The strong IPO market brought liquidity to investors and increased confidence in the ability of venture capitalists to generate returns. Venture capital firms raised new funds and made record investment in the industry. Global venture capital investment in 2014 rose to a record $16.5 billion. That compared to the previous record of $12.7 billion set in 2013. The China-based tools and technology company BGI Shenzhen completed the year's largest venture round raising $320. It was one of 14 venture rounds for $100 million or more.

On the partnering front it was the biggest year in four years for the industry as companies announced global partnering deals with a total potential value of $53.1 billion. Though that represented a 23 percent increase from the $43 billion in deals announced in 2013, it was shy of the record level of $61.3 billion announced in 2010. Edison Pharmaceuticals' strategic alliance with Dainippon Sumitomo Pharma for the development of drugs targeting cellular energy metabolism for up to $4.2 billion stood as the largest agreement of the year. A total of 12 partnering agreements carried potential values in excess of $1 billion.

The U.S. Food and Drug Administration's Center for Drug Evaluation and Research approved a total of seven new drugs and biologics in December, after approving no drugs the previous month. For the year, the division approved a total of 41 new drugs and biologics, up from 27 in 2014. It was the most approvals on record in a single calendar year since 1996 when the agency approved 53 new drugs and biologics.

As the year came to a close, the pharmacy benefits manager Express Scripts flexed its muscle when it negotiated an agreement with AbbVie for a discounted price for its newly approved hepatitis C drug Viekira Pak, excluding high-priced competitors from its National Preferred Formulary and casting a shadow over the industry heading into the new year. The controversy over high priced drugs, particular sparked by new therapies for hepatitis C, has been a growing source of public debate.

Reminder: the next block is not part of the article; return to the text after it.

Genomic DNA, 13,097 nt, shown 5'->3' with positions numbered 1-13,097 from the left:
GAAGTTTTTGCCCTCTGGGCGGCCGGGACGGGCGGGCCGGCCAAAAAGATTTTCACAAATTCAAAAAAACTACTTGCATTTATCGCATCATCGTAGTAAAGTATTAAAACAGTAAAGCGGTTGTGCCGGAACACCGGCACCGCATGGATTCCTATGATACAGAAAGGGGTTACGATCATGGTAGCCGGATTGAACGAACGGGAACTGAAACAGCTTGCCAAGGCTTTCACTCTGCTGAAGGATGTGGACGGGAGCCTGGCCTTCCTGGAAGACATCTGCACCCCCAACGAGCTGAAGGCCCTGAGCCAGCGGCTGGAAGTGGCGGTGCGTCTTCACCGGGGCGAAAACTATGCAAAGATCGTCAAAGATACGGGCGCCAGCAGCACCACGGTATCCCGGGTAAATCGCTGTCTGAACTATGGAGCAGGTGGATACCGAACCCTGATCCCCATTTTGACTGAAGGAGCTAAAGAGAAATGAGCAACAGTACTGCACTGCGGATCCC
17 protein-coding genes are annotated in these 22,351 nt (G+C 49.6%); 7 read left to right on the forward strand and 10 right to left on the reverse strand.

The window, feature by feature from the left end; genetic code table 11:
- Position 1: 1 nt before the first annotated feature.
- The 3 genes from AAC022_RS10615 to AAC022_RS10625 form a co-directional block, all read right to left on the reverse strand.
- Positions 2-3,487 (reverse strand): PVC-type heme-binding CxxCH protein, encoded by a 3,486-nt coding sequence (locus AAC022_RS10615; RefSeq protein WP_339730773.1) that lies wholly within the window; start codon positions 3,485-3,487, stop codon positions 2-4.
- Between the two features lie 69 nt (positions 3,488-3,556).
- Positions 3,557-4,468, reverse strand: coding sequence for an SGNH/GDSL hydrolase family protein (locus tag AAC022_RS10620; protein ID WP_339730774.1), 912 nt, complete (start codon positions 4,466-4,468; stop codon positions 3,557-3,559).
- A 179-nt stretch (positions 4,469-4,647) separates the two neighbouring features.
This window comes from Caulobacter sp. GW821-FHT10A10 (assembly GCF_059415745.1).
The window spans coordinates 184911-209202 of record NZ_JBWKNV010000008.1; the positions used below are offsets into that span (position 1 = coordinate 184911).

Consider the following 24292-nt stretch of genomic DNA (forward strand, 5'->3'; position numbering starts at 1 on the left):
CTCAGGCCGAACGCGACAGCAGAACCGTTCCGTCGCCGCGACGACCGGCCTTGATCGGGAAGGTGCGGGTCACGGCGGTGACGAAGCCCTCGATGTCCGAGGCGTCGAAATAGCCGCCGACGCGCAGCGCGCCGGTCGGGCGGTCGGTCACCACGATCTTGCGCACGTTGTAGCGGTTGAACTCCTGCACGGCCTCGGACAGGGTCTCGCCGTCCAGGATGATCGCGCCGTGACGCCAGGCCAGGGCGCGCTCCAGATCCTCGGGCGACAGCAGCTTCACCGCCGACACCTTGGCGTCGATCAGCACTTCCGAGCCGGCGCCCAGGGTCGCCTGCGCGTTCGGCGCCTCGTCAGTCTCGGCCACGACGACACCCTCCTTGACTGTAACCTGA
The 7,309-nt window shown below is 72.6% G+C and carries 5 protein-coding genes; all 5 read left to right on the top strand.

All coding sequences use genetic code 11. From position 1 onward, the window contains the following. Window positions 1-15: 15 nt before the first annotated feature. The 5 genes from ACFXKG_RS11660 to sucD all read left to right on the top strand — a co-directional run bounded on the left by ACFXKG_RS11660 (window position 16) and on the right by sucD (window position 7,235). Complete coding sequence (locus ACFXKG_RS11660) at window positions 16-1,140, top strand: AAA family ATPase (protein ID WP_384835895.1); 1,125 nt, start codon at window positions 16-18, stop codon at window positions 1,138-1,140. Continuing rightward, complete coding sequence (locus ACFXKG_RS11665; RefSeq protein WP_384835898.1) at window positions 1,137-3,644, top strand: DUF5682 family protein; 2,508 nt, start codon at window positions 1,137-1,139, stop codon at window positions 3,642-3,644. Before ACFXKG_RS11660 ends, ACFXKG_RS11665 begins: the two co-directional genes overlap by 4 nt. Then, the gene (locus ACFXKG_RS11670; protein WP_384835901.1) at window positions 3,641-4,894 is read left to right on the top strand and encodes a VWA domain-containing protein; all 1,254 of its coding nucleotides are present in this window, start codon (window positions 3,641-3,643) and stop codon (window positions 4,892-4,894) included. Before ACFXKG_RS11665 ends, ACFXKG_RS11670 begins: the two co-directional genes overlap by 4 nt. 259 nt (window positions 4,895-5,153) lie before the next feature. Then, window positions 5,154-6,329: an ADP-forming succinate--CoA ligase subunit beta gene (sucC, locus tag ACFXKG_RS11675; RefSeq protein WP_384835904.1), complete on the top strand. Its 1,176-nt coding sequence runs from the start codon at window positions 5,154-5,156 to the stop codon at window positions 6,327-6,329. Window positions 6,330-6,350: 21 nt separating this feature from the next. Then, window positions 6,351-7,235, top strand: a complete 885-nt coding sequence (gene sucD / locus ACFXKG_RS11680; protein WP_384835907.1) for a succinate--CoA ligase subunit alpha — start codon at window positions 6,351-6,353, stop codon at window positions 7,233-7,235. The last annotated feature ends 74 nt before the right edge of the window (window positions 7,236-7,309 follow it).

"The ability to attract capital, excite investors, and drive innovation is inexorably linked to the industry being able to be rewarded for the value they create," says Burrill. "Early in 2014, concern of possible Congressional action on drug pricing triggered a sell-off in the sector. The growing effort by payers to restrain pricing for innovative therapies stands as a threat that will overshadow the sector in the new year."

Burrill's predictions for 2015 can be found online at

About Burrill, LLC

Burrill. LLC is a life sciences/healthcare focused firm focused exclusively on company building, using its almost 50 years of experience capital, network capital, and expertise to help build the next generation of life science leaders. Burrill's global relationships with healthcare/life science leaders worldwide is without peer, providing Burrill portfolio companies and clients with sustainable competitive advantage.

Burrill Media is Burrill's information, intelligence, and insight business, publishing monthly, quarterly and annually developments in the life sciences/healthcare ecosystem. Burrill Media also hosts meetings and events for the life sciences/healthcare industry.

Daniel Levine
Levine Media Group
(510) 280-5405

Photos accompanying this release are available at:

Daniel Levine
Levine Media Group
(510) 280-5405